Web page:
Dragoljub Đuričić

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Dragoljub Đuričić
Dragoljub Đuričić.jpg
Background information
Born 1953
Cetinje, SR Montenegro, FPR Yugoslavia
Genres Traditional music, progressive rock, hard rock, folk rock, instrumental rock, pop rock, jazz
Occupation(s) Musician, composer
Instruments Drums
Years active Early 1970s – present
Labels PGP-RTB, Jugoton, UFA Media, Atelje 212, Metropolis Records, PGP-RTS, Energia, City Records
Associated acts Zdravko Čolić, YU Grupa, Leb i Sol, Kerber, Rambo Amadeus, Nikola Čuturilo, Đorđe Balašević, Dejan Cukić, Jugosloveni, Nebojša Krstić and Srđan Šaper
Website www.dragoljubdjuricic.com

Dragoljub Đuričić (Serbian Cyrillic: Драгољуб Ђуричић) is a Belgrade, Serbia-based Montenegrin musician. He is known as the drummer for the bands YU Grupa, Leb i Sol, and Kerber, as a member of Zdravko Čolić's, Nikola Čuturilo's and Đorđe Balašević's backing bands, as well as for his solo work.

Musical career[edit]

Đuričić was born in 1953 in Cetinje. He started performing with bands from Herceg Novi, and initially he played the guitar. As a member of the band Krune (The Crowns) he switched from bass guitar to drums. After he left Krune, he played with the bands Veritas 19 and Exodus. At the time he also practiced water polo and swimming, and often won medals on junior championships.

He made his first studio recordings as a member of the group Bokelji, with which he recorded an album with traditional songs from Dalmatia. In August 1975, he moved to Belgrade. Initially he lived in Belgrade as a homeless man, before he met Belgrade musicians gathering in the kafana Šumatovac. He soon went on a Soviet Union tour as a member of the backing band for several Yugoslav pop singers. In 1976, he became a member of the band Ribeli (Rebels), which, after they were joined by the singer Dado Topić, changed their name to Mama Co Co. With Mama Co Co Đuričić performed with numerous Yugoslav pop starts, and in 1978, he was a member of Zdravko Čolić's backing band on his Putujući zemljotres (Travelling Earthquake) tour.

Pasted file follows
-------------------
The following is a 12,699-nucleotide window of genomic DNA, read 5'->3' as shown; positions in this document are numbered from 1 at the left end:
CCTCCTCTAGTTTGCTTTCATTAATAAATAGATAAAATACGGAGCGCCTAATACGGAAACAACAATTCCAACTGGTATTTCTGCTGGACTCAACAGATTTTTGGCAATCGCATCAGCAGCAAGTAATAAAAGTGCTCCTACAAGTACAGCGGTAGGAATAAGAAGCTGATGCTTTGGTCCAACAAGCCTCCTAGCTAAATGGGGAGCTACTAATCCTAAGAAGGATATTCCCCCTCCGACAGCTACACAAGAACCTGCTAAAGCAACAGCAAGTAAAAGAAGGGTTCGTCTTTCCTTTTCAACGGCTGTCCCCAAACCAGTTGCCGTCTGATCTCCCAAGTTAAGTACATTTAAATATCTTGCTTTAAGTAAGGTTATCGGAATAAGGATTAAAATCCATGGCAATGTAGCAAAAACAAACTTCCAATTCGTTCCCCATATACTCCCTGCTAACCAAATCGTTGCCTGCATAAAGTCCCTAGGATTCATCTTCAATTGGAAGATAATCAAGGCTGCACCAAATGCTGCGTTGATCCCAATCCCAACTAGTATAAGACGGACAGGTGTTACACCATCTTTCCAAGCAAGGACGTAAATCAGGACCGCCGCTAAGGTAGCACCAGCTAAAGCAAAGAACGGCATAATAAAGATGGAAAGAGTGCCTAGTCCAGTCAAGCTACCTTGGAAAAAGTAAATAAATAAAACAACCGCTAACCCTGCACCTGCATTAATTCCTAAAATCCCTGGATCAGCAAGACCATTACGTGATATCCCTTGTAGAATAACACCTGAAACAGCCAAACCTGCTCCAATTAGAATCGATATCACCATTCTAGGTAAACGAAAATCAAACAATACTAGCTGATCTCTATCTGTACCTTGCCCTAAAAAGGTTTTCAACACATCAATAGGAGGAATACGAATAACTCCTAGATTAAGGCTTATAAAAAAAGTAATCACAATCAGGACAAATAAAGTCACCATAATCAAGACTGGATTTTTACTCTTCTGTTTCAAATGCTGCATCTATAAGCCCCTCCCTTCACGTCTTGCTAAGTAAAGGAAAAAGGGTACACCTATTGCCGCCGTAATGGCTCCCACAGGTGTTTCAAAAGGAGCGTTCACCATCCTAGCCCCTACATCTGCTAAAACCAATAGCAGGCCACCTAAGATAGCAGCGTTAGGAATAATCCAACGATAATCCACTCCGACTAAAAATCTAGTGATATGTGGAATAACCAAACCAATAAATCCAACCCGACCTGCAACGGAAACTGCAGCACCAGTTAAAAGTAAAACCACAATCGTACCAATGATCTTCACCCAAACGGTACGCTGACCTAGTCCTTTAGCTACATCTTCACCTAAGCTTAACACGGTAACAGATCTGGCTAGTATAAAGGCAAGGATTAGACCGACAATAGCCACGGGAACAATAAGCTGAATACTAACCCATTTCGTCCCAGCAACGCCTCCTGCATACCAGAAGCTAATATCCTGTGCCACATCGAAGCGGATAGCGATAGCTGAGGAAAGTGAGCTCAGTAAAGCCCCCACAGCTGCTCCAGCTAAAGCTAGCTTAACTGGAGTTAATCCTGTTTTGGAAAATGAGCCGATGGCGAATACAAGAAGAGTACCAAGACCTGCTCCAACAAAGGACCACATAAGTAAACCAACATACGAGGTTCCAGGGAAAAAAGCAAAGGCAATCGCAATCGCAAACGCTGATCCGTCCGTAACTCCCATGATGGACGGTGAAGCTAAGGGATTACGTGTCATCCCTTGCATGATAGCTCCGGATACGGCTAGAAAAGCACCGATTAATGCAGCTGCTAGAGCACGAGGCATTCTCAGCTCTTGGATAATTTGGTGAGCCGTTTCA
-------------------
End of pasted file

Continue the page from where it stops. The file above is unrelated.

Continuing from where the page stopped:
At the end of 1978, Đuričić became a member of the progressive/hard rock band YU Grupa, with which he recorded the album Samo napred... (1979).[1] In 1981, he moved to the progressive rock band Leb i Sol, with which he recorded the albums Sledovanje (1982), Kalabalak (1983), Tangenta (1984), and the double live album Akustična trauma (1982), and performed in clubs across Europe and the United States. In 1982, Leb i Sol spent two and a half months on a United States tour with the KPGT theatre. The theatre performed the play Oslobođenje Skoplja (Liberation of Skopje), directed by Ljubiša Ristić, in which Đuričić played the role of Crazy Vana. In 1985, he left Leb i Sol and joined the hard rock band Kerber, with which he recorded the albums Seobe (1986), Ljudi i bogovi (1988), Peta strana sveta (1990), and the live album 121288 (1989).

During the time he spent in Kerber, Đuričić also worked with other artists. In 1986, when the alternative rock musician Rambo Amadeus started his career, he and Đuričić performed live, in the lineup which featured only two of them, Đuričić on drums, and Rambo Amadeus on vocals. On this concerts Rambo Amadeus used megaphone instead of the microphone. In 1987, in Belgrade's SKC, Đuričić and the drummer Ivan Fece "Firchie" held a concert on which they played various covers, mostly by the Beatles, on percussion instruments. The concert was held with regard to 70 years since the October Revolution. In 1988, he played drums on Nikola Čuturilo's album 9 lakih komada,[2] and played drums in Laki Band which Čuturilo formed in order to promote the album. In 1989, Đuričić played drums on Čuturilo's album Raskršće.[3]

Đuričić returned to Leb i Sol in 1990. The recording of the band's concert in New York's CBGB was released on the live album Live in New York in 1991. During this period Đuričić also worked with singer-songwriter Đorđe Balašević, playing drums on his album Jedan od onih života...,[4] and becoming a member of his backing band.